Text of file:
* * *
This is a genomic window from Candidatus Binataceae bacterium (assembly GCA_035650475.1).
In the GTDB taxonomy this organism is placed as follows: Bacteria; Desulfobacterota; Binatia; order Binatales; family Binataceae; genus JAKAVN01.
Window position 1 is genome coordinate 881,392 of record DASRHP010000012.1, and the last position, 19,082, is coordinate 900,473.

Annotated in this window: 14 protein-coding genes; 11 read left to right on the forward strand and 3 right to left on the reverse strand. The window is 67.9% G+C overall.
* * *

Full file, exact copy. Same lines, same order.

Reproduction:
This is a genomic window from Candidatus Binataceae bacterium (assembly GCA_035650475.1).
In the GTDB taxonomy this organism is placed as follows: Bacteria; Desulfobacterota; Binatia; order Binatales; family Binataceae; genus JAKAVN01.
Window position 1 is genome coordinate 881,392 of record DASRHP010000012.1, and the last position, 19,082, is coordinate 900,473.

Annotated in this window: 14 protein-coding genes; 11 read left to right on the forward strand and 3 right to left on the reverse strand. The window is 67.9% G+C overall.